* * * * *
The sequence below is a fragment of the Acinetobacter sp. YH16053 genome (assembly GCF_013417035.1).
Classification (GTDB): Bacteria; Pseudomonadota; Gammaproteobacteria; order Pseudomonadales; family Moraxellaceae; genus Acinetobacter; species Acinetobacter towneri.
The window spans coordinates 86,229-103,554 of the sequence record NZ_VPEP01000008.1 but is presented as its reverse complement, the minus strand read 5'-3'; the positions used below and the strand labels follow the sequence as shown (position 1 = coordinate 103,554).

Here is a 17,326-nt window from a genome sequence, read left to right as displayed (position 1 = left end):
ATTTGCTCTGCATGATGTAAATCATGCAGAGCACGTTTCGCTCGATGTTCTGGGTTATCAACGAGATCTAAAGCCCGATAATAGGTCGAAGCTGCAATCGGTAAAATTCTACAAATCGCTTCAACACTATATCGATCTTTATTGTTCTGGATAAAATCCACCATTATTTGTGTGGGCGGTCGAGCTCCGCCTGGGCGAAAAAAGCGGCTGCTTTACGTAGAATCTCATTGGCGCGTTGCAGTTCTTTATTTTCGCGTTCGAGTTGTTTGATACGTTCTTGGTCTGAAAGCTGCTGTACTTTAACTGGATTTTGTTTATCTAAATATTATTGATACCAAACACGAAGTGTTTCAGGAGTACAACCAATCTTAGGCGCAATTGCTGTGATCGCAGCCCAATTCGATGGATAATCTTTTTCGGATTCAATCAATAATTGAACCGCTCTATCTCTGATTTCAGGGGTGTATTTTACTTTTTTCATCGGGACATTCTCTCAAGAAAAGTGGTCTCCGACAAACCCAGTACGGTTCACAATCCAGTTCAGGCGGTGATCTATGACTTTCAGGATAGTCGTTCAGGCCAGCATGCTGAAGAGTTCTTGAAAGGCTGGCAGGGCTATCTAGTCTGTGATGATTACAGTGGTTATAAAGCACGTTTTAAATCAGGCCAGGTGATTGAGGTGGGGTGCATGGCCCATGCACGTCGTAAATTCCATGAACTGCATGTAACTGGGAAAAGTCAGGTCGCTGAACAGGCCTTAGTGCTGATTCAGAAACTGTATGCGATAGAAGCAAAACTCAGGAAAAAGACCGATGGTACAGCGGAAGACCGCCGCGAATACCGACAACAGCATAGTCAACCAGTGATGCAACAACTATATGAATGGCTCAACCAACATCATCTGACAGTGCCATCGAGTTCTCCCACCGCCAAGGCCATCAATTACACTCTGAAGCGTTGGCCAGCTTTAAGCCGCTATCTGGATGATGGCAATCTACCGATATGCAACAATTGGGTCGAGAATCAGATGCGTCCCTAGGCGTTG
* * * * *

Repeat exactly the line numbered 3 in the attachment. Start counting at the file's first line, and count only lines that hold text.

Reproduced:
The window spans coordinates 86,229-103,554 of the sequence record NZ_VPEP01000008.1 but is presented as its reverse complement, the minus strand read 5'-3'; the positions used below and the strand labels follow the sequence as shown (position 1 = coordinate 103,554).